Northeast Georgia Medical Center Braselton Designated as Remote Treatment Stroke Center

Friday, December 6, 2019
Pictured in the attached photo, from left to right, are Mary Ann Fares, MD, Daniel Robinson, MD, Tara Jernigan, Alison Ruch, MD, Kim Moreira and Tracie Withington.

Northeast Georgia Medical Center (NGMC) Braselton continues to demonstrate its commitment to ensuring patients receive life-saving stroke care, as the hospital was recently designated a Remote Treatment Stroke Center by the Georgia Department of Public Health.

To earn this designation, the hospital’s stroke team demonstrated the ability to evaluate, stabilize and provide evidence-based treatment to patients with acute stroke symptoms – as well as having the resources to transfer patients who might require more complex surgery. NGMC’s established policies, protocols, data collection, resources, community relations and quality improvement were also important factors the state considered for this stroke designation.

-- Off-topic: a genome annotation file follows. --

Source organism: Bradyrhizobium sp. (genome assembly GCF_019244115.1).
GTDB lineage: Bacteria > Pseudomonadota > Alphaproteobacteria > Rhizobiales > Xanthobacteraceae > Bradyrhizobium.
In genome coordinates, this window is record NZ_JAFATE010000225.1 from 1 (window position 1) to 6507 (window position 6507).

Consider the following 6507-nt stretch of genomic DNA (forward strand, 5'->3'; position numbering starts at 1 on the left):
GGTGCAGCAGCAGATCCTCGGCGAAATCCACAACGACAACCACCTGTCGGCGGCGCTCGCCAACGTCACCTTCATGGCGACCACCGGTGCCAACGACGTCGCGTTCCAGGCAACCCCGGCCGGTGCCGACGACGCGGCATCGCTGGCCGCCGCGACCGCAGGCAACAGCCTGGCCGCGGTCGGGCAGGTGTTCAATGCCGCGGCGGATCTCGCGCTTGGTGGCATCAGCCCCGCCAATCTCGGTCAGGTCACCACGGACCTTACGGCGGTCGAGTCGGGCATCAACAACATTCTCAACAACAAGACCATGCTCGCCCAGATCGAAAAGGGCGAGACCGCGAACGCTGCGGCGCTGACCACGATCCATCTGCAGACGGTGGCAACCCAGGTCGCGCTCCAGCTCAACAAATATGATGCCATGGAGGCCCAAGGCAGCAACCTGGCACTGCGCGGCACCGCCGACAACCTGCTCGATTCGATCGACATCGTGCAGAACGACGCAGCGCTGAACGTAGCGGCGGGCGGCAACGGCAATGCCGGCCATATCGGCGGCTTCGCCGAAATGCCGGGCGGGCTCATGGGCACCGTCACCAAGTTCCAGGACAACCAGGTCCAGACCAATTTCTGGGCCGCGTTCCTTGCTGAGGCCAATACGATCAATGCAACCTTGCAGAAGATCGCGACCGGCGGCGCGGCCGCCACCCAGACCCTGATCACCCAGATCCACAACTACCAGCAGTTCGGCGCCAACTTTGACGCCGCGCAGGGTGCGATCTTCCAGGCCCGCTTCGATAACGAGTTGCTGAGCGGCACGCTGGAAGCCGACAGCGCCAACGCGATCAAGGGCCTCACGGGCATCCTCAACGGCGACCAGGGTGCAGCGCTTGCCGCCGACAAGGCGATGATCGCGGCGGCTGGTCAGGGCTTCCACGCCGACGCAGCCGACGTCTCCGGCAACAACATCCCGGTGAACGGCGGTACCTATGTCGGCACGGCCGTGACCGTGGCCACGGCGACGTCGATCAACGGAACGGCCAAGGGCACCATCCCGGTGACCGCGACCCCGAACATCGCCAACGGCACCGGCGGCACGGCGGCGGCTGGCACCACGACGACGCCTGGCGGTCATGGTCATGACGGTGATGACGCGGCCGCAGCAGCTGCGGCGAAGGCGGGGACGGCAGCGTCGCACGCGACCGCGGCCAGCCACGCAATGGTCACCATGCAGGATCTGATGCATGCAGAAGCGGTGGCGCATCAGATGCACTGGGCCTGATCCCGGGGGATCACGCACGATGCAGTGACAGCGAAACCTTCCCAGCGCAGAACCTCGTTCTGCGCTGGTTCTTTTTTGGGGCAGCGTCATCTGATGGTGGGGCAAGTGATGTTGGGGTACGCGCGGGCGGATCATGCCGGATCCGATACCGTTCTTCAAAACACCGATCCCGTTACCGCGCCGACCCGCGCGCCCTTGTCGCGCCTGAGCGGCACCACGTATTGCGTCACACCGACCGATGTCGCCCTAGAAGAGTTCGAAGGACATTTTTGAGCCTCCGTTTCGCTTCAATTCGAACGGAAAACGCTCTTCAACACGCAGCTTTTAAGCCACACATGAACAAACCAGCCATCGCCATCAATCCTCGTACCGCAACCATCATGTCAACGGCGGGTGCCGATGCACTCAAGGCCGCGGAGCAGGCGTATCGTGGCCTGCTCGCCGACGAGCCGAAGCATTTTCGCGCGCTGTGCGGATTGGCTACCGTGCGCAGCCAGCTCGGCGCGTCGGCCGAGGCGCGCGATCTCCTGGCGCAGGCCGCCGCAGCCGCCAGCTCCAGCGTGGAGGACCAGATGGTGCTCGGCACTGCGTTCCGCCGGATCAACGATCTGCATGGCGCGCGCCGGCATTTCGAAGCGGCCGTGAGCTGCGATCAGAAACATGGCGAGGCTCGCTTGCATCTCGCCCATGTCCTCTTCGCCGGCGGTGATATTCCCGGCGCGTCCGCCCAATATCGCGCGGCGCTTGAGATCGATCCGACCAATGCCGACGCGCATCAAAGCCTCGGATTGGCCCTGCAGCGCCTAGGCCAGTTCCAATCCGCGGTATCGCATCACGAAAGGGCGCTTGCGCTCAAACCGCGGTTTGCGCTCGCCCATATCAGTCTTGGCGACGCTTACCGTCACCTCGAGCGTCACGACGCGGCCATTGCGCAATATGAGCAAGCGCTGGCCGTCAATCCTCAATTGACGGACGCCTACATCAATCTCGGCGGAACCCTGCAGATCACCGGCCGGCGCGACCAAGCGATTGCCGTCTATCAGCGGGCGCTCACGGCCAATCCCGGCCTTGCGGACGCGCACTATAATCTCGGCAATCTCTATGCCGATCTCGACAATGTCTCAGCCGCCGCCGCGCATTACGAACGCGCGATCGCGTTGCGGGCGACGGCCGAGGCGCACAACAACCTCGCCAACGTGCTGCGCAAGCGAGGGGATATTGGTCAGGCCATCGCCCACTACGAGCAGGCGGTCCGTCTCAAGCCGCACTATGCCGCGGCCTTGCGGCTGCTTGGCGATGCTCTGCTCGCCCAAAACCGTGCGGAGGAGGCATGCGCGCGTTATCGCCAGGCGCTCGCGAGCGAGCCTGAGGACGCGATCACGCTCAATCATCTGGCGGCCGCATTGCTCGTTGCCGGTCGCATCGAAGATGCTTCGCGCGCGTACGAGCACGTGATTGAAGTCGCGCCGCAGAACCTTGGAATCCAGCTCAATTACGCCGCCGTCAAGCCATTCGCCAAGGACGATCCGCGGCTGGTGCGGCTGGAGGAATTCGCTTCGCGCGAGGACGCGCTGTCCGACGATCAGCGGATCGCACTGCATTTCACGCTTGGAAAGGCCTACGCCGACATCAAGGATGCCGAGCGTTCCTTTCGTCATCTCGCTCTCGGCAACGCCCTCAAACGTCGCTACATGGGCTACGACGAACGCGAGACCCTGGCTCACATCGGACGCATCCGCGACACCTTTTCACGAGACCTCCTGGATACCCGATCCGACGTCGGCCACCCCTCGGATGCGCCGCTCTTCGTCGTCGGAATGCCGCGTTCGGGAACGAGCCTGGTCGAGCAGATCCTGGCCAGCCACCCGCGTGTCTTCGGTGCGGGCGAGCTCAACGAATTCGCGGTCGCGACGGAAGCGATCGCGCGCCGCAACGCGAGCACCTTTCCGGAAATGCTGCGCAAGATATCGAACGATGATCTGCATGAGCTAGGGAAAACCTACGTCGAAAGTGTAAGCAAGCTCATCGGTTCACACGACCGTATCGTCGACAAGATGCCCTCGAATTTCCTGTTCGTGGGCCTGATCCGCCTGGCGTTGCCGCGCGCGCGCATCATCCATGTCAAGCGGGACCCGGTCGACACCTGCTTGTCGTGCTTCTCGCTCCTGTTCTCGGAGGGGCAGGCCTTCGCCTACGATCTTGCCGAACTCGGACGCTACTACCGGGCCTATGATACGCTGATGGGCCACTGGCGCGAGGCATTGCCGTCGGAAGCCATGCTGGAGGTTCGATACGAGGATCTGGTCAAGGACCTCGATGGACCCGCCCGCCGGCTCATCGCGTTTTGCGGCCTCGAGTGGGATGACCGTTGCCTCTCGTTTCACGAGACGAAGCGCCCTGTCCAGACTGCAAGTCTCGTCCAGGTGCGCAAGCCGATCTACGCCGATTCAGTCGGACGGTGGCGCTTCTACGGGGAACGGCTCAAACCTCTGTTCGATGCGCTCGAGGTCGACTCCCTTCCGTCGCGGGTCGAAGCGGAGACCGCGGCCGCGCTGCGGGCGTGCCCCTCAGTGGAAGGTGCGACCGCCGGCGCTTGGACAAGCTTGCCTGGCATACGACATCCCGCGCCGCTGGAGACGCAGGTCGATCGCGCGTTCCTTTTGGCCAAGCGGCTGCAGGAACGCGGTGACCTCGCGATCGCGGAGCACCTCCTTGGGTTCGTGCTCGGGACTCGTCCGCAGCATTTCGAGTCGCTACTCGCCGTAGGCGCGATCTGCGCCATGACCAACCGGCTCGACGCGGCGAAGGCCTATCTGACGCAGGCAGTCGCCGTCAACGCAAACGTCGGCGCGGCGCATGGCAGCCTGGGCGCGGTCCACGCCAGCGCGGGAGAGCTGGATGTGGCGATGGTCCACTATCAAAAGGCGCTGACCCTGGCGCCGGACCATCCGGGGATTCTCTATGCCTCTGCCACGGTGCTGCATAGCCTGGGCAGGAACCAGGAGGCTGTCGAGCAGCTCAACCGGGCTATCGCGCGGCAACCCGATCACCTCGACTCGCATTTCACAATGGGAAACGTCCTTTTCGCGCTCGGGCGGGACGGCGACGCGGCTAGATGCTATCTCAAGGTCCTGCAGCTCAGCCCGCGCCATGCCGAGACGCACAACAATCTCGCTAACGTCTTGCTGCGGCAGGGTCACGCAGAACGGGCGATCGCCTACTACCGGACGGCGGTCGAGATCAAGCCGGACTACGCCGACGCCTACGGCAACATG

“When it comes to stroke diagnosis and treatment, time is of the essence – and people in this community can rest easy knowing they can get fast, emergency stroke care right here at NGMC Braselton,” said Daniel Robinson, MD, medical director of NGMC Braselton’s Stroke Program. “Our team works around the clock to provide rapid assessment, diagnosis and treatment to anyone experiencing symptoms of a stroke.”

Knowing the acronym “B.E. F.A.S.T.” can help you recognize the signs of a stroke:

Balance – Watch for sudden loss of balance.

Eyes – Check for vision loss.

Face drooping – Does one side of the face droop or is it numb? Ask the person to smile. Is the person’s smile uneven?

Arm weakness – Is one arm weak or numb? Ask the person to raise both arms. Does one arm drift downward?

Speech difficulty – Is speech slurred? Is the person unable to speak or hard to understand? Ask the person to repeat a simple sentence, like “The sky is blue.” Is the sentence repeated correctly?

Time to call 9-1-1 – If someone shows any of these symptoms, even if the symptoms go away, call 9-1-1 and get the person to the hospital immediately. Check the time so you’ll know when the first symptoms appeared.

To learn more about the warning signs and stroke care at NGMC, visit www.nghs.com/stroke.

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